Low/no calorie sweeteners could contribute to public health strategies

Posted: 24 January 2020 | | No comments yet

A report has collected science based evidence which points to the health benefits of low/no calorie sweeteners.

Low/no calorie sweeteners could contribute to public health strategies

The International Sweeteners Association (ISA) has welcomed the publication of a new scientific report1 which points to the extensive body of robust scientific evidence that shows that low/no calorie sweeteners can offer the following benefits:

  • Safety: all sweeteners are said to have undergone an extensive safety evaluation process by food safety authorities globally prior to being approved for use on the market
  • They have no adverse effect on blood glucose regulation in people with and without diabetes and lead to a lower blood glucose rise compared to sugar – they have therefore a role to play in the dietary management of diabetes when used as substitutes for sugars
  • They can help reduce net calorie intake while providing the desired sweet taste, when used in place of sugar to reduce energy density of foods and drinks
  • They can be part of the strategies to consider to reduce sugars intake, in line with public health recommendations worldwide aimed at reducing the risk and prevalence of obesity, a major public health concern.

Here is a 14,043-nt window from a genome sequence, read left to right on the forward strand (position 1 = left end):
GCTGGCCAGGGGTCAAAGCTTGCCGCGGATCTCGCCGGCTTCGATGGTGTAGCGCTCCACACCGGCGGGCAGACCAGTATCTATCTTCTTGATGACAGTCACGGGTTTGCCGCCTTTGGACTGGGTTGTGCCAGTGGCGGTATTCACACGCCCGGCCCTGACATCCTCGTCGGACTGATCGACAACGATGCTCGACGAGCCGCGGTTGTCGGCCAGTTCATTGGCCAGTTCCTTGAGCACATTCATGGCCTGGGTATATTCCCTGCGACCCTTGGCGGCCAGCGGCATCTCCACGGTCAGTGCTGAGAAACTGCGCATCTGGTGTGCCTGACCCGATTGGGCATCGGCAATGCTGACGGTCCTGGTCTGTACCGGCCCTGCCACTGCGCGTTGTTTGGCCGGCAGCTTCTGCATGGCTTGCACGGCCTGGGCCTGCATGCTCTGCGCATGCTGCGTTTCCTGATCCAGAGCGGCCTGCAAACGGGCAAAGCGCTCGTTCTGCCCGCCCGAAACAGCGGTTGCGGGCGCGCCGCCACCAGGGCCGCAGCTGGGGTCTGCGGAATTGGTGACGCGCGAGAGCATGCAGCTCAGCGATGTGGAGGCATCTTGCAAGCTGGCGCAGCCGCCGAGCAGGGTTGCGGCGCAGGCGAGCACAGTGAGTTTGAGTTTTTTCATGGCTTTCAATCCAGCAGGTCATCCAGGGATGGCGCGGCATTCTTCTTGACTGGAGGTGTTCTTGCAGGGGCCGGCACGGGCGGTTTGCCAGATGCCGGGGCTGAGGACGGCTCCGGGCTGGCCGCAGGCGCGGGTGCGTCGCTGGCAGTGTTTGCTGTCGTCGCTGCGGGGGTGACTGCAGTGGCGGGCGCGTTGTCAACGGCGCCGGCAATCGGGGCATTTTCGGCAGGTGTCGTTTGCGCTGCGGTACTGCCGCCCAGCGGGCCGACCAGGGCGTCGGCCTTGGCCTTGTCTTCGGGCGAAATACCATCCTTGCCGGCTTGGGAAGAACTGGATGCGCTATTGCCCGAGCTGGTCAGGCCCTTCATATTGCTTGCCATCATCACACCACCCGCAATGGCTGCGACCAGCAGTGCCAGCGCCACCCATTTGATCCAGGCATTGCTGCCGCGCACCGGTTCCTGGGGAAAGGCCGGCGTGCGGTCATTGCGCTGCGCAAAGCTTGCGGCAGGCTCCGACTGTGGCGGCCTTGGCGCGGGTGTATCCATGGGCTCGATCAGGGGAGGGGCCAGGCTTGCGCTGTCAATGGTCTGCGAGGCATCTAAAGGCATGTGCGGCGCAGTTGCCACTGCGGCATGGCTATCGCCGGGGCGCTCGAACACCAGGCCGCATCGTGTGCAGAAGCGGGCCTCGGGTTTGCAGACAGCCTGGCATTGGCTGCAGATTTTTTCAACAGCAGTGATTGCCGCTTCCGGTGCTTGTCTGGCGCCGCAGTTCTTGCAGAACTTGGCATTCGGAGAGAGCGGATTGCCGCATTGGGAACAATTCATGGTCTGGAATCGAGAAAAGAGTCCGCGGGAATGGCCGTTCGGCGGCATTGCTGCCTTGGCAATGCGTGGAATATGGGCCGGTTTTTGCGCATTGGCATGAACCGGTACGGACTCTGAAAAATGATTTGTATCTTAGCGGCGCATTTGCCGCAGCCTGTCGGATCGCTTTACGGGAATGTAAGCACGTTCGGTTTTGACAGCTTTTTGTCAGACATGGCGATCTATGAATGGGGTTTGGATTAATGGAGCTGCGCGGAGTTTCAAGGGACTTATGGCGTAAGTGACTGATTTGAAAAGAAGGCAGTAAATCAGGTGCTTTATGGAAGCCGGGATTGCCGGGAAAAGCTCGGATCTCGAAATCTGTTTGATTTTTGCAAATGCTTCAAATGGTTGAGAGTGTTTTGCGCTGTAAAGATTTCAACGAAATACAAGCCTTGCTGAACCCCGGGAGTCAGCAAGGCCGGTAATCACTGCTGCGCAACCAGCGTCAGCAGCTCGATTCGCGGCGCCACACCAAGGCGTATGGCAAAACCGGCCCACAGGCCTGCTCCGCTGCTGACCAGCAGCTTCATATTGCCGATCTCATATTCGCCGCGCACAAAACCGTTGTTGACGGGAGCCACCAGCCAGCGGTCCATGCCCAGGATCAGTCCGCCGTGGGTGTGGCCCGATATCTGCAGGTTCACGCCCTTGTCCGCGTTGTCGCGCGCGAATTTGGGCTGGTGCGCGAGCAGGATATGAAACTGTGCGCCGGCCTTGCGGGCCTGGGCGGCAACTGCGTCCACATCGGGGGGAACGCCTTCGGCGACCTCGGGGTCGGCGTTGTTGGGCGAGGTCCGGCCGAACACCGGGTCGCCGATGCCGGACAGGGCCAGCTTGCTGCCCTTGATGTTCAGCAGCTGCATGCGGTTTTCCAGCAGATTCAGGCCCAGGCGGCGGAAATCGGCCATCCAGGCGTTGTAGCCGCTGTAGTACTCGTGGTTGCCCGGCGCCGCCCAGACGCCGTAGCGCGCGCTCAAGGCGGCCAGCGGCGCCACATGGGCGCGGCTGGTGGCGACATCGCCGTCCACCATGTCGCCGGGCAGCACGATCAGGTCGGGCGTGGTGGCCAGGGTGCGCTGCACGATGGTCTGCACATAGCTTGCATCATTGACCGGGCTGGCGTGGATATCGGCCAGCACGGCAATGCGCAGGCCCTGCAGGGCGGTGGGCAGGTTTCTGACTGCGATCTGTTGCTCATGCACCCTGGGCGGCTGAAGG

While reduction in the intake of sugars is being recommended around the world to address the increasing rates of obesity, the authors agreed on the need for evidence-based communication to ensure more informed public health decisions and public attitudes towards low/no calorie sweeteners.

Commenting on the paper, lead author Dr Margaret Ashwell highlighted that: “The aim of our workshop was to stimulate forward thinking as well as to restate principles. It is the consensus of the panel that the substantial body of evidence around low calorie sweeteners’ safety and role in helping people reduce their sugar and calorie intake, a public health priority, should be communicated in a consistent manner.”

Co-author, Sigrid Gibson, added: “We [the 17 panel experts] came together to discuss and debate what we really do know, what we do not know yet know, and what should be done in relation to research on low calorie sweeteners, in light of current public health policies. This experts’ consensus is important because it provides clarity to communicators, so that they know they can give a message with confidence. So, we hope that the recommendations arising from this workshop will assist policy makers and other stakeholders including NGOs, health professionals, research funding bodies and the food and beverage industry.”


1. The publication of this paper by Ashwell et al. and it follows a consensus workshop on low/no calorie sweeteners held in November 2018 and supported by the International Sweeteners Association (ISA). This workshop gathered seventeen leading international experts on low/no calorie sweetener-related topics who reviewed and discussed the existing science relating to the use of low/no calorie sweeteners as relevant to current public health policies. The workshop was preceded by the third International Sweeteners Association (ISA) Conference entitled ‘The science behind low calorie sweeteners: where evidence meets policy’ (

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